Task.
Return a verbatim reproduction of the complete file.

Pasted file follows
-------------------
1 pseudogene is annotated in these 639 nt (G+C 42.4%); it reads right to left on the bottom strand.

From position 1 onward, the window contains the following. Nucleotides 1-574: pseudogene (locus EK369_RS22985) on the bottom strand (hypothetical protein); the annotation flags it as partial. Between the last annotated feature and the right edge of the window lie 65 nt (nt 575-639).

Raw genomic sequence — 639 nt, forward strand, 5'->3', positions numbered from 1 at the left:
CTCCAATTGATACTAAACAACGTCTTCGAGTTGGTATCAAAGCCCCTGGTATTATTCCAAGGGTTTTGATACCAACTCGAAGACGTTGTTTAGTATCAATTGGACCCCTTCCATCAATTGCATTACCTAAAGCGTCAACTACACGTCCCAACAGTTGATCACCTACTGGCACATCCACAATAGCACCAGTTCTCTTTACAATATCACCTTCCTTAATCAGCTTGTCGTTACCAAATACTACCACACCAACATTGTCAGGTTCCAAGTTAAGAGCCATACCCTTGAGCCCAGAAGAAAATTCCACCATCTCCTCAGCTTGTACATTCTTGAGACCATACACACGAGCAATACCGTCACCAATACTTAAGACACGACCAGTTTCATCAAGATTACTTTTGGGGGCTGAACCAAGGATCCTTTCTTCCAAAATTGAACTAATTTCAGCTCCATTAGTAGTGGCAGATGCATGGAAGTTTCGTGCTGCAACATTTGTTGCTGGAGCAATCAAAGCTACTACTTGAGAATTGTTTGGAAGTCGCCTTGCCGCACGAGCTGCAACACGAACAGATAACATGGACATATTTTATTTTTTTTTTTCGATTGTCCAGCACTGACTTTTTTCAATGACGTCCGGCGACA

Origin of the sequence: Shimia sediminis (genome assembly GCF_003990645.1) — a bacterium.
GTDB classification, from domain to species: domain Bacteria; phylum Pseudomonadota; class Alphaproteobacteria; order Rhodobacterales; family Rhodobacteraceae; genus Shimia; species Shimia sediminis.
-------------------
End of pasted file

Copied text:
1 pseudogene is annotated in these 639 nt (G+C 42.4%); it reads right to left on the bottom strand.

From position 1 onward, the window contains the following. Nucleotides 1-574: pseudogene (locus EK369_RS22985) on the bottom strand (hypothetical protein); the annotation flags it as partial. Between the last annotated feature and the right edge of the window lie 65 nt (nt 575-639).

Raw genomic sequence — 639 nt, forward strand, 5'->3', positions numbered from 1 at the left:
CTCCAATTGATACTAAACAACGTCTTCGAGTTGGTATCAAAGCCCCTGGTATTATTCCAAGGGTTTTGATACCAACTCGAAGACGTTGTTTAGTATCAATTGGACCCCTTCCATCAATTGCATTACCTAAAGCGTCAACTACACGTCCCAACAGTTGATCACCTACTGGCACATCCACAATAGCACCAGTTCTCTTTACAATATCACCTTCCTTAATCAGCTTGTCGTTACCAAATACTACCACACCAACATTGTCAGGTTCCAAGTTAAGAGCCATACCCTTGAGCCCAGAAGAAAATTCCACCATCTCCTCAGCTTGTACATTCTTGAGACCATACACACGAGCAATACCGTCACCAATACTTAAGACACGACCAGTTTCATCAAGATTACTTTTGGGGGCTGAACCAAGGATCCTTTCTTCCAAAATTGAACTAATTTCAGCTCCATTAGTAGTGGCAGATGCATGGAAGTTTCGTGCTGCAACATTTGTTGCTGGAGCAATCAAAGCTACTACTTGAGAATTGTTTGGAAGTCGCCTTGCCGCACGAGCTGCAACACGAACAGATAACATGGACATATTTTATTTTTTTTTTTCGATTGTCCAGCACTGACTTTTTTCAATGACGTCCGGCGACA

Origin of the sequence: Shimia sediminis (genome assembly GCF_003990645.1) — a bacterium.
GTDB classification, from domain to species: domain Bacteria; phylum Pseudomonadota; class Alphaproteobacteria; order Rhodobacterales; family Rhodobacteraceae; genus Shimia; species Shimia sediminis.